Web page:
The Michigan Public Service Commission (MPSC), with the complicity of the electric companies, is trying to shove mandatory time-of-use rates down our throats. This will likely mean MANDATORY SMART METERS in our near future!
Time-of-use (peak pricing) programs can't take place without smart meters. So, if you don't want smart meters, you need to take action, or they will become mandatory! Peak pricing means you pay more for electricity a the times of day people use it most.
DTE’s own website shows they will charge 300% more for peak power than off-peak. If you don't want astronomical bills for using power when you need--i.e., at normal times of the day--then you have got to submit a comment!
Submit your comment to the Michigan Public Service Commission (MPSC). Public comments matter. Public comments can be used in court cases. They can show the legislators where public sentiment really is.
If you don’t comment, you are complicit in allowing smart meters to overtake our lives. Commenting will take 5 minutes of your time. I need to know that I did not waste my time by preparing this information for you all (it took me 4 1/2 hours to prepare this information). Please send comments in.
First, I give you some background below. Following that are sample comments you can send in, or you can write your own comments. At a minimum, write the MPSC and say you don’t want the demand-response program.
What the MPSC Is Trying to Force Down Our Throats
Turning off your appliances at will
Forcing you to use electricity at certain hours or
pay up to 10 times as much as normal
Force customers without a smart meter to pay up to 300% more than customers with a smart meter
Everyone will be charged more for using electricity, unless you use it in the wee hours of the night. Time-of-use programs are also known as peak pricing and demand-response programs. Time-of-use means you will be charged more for using electricity at thee times of day you need it most (unless you are someone who does all your food preparation, laundry, TV-watching, and computer work in the middle of of the night).
Voluntary--for a while. Time-of-use programs start off as voluntary. It's the old "slippery slope" phenomenon. In the beginning, discounts are given to those who voluntarily participate in the program. We all know where the smart meter agenda is leading--to extensive and coercive control over what you use and when you use it. What was once voluntary--giving candy to the child--becomes coerced.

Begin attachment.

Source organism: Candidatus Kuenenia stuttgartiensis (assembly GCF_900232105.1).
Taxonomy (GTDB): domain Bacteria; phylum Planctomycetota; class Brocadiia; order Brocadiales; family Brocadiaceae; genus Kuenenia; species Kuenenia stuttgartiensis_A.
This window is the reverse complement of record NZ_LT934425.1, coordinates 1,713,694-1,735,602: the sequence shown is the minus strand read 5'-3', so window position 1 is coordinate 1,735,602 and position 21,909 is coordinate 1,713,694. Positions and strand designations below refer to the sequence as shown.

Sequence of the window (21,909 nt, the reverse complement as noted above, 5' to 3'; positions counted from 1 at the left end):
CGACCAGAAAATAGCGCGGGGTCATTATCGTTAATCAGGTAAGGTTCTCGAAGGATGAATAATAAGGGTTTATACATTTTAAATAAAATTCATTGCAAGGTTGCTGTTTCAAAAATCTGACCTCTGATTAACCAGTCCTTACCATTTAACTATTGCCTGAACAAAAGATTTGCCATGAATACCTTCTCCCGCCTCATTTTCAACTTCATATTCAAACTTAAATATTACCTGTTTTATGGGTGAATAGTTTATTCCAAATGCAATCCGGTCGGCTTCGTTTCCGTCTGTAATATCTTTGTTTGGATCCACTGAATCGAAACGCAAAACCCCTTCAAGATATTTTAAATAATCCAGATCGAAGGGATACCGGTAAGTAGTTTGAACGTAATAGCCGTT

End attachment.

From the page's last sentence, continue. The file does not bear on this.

Automatic appliance shut-off. When you participate in the program, you allow the utility to turn-off appliances or throttle-down your usage at peak times (times when demand for electricity is greatest, such as in the morning and in the evening)
Mandatory Smart MetersWithout a smart meter that can tell when you are using electricity and controls your smart-chipped appliances and , peak pricing and demand-response won't work.
“The reason we’re putting these [smart] meters in is to be able to bill the time-of-use rates that are going to be mandatory.” Cleveland Utilities.
Mandatory Higher Bills
“The reason we’re putting these [smart] meters in is to be able to bill
the time-of-use rates that
are going to be mandatory.” Cleveland Utilities.
If you don’t participate in time-of-use rates, you will be forced to pay more for electricity. If you look at our Costs page, you will see lots of information on how time-of-use rates and smart meters astronomically raise electric bills. If you don't participate, allowing them to shut off appliances, etc. then your daily rates will be the peak rate all day long--because they can't tell when you are using electricity. Peak power rates, according to DTE's website, are worth 300% more than normal rates.
Wherever mandatory time-of-day pricing is implemented, rates go way up. Apolitical About.com has a chilling article on what is to come. This article is well worth reading. Here’s an excerpt: “For those who cannot function in the wee hours of the morning or late at night, consider dividing your wash into loads and run your washer and dryer for one load every evening, as soon as the off-peak time slot begins. If the cycle is too long and you're an early-to-bed type of person, use a shorter cycle and consider hanging the wash to dry.”
Here are a just a few examples of time-of-use rates:
- On-peak rates 3 times off-peak rates (22 cents/kWh vs 7 cents/kWh) (parts of Texas)
- Peak rates up to 10 times off-peak rates (parts of Texas)